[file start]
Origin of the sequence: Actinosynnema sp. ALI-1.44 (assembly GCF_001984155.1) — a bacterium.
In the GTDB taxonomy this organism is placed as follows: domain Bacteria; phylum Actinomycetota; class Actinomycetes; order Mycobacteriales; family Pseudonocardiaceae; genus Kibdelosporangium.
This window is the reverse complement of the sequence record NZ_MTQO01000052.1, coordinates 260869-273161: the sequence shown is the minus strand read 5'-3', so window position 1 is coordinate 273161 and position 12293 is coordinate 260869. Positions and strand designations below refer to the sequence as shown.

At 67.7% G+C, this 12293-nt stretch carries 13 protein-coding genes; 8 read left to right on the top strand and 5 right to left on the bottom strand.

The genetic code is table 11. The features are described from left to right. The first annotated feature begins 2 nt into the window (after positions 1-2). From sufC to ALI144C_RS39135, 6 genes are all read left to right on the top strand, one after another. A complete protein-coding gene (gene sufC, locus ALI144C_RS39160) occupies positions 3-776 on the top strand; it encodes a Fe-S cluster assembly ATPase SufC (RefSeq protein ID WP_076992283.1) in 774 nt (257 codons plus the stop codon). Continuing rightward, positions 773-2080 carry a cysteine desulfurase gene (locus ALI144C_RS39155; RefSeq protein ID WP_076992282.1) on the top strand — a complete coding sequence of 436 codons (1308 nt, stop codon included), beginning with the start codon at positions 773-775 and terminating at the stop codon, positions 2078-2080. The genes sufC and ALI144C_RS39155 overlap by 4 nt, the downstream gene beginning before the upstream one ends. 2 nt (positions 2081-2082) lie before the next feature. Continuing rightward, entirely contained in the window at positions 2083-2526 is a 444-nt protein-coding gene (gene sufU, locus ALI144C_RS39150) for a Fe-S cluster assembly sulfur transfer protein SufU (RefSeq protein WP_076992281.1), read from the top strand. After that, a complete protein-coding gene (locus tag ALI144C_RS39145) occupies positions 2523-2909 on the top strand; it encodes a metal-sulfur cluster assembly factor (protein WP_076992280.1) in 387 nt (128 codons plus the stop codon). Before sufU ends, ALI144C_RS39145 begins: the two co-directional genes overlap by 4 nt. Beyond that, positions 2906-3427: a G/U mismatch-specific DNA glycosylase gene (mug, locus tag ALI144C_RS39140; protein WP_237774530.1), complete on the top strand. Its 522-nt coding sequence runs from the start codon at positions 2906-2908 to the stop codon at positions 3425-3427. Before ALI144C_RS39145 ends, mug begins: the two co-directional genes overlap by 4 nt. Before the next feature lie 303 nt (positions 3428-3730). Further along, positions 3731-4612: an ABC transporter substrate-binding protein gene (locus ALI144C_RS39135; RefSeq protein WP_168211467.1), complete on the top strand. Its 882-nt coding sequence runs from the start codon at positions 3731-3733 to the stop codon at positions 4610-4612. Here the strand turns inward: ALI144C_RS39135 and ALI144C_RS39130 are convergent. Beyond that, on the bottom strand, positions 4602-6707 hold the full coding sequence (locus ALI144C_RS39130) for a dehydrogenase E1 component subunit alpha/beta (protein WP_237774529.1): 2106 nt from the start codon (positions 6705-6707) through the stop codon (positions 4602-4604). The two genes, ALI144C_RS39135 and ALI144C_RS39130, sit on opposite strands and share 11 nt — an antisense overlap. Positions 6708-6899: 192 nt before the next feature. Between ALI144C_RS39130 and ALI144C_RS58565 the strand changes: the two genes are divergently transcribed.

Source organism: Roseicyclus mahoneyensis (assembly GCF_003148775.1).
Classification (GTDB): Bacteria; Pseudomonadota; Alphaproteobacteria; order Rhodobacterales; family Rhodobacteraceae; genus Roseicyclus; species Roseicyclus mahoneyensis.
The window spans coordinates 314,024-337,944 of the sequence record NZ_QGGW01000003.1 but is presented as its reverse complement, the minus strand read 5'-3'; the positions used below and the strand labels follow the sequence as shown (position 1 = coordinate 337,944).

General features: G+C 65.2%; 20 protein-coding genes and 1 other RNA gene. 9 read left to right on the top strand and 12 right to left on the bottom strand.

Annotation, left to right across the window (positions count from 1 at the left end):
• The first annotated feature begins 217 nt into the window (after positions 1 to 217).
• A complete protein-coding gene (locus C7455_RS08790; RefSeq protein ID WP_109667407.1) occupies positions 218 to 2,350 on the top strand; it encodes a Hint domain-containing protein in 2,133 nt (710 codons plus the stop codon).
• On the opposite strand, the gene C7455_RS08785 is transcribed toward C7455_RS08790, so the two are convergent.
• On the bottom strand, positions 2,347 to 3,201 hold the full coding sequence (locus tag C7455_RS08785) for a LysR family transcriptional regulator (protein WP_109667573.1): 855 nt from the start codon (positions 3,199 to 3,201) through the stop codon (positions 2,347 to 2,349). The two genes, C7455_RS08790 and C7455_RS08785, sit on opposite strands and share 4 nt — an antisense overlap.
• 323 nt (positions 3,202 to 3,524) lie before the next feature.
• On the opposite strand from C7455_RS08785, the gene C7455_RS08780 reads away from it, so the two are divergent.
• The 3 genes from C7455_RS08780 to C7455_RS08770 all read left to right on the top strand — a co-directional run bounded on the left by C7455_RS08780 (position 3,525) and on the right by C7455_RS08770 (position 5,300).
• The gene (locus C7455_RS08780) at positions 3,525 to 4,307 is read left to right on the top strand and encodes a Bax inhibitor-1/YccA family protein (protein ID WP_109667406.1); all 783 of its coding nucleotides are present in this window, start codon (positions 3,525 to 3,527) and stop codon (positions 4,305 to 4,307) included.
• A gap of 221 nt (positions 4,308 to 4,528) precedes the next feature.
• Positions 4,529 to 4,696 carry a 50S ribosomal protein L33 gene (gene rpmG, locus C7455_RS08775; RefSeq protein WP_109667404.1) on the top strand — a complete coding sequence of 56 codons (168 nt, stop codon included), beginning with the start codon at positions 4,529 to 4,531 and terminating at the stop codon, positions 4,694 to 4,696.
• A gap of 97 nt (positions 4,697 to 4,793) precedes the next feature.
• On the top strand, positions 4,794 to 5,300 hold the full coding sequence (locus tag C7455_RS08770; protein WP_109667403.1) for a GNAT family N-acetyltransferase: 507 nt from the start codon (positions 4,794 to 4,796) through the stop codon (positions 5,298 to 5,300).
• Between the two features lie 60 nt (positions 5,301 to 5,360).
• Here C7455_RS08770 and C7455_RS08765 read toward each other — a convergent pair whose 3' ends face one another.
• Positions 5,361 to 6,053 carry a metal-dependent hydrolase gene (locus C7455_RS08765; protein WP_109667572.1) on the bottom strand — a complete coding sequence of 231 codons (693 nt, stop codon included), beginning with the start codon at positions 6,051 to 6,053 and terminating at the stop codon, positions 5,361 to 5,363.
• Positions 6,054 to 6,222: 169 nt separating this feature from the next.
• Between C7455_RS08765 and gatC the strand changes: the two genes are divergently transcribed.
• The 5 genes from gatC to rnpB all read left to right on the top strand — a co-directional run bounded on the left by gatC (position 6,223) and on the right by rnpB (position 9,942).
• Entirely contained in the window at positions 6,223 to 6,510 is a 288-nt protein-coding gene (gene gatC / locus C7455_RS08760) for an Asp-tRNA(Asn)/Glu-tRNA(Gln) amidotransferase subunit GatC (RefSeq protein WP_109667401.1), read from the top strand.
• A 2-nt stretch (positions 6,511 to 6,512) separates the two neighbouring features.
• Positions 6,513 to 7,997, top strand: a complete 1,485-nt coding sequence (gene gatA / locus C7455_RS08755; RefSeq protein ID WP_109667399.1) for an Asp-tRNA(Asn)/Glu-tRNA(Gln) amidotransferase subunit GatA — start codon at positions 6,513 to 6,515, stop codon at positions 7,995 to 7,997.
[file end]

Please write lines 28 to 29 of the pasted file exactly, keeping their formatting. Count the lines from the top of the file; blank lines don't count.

• The 5 genes from gatC to rnpB all read left to right on the top strand — a co-directional run bounded on the left by gatC (position 6,223) and on the right by rnpB (position 9,942).
• Entirely contained in the window at positions 6,223 to 6,510 is a 288-nt protein-coding gene (gene gatC / locus C7455_RS08760) for an Asp-tRNA(Asn)/Glu-tRNA(Gln) amidotransferase subunit GatC (RefSeq protein WP_109667401.1), read from the top strand.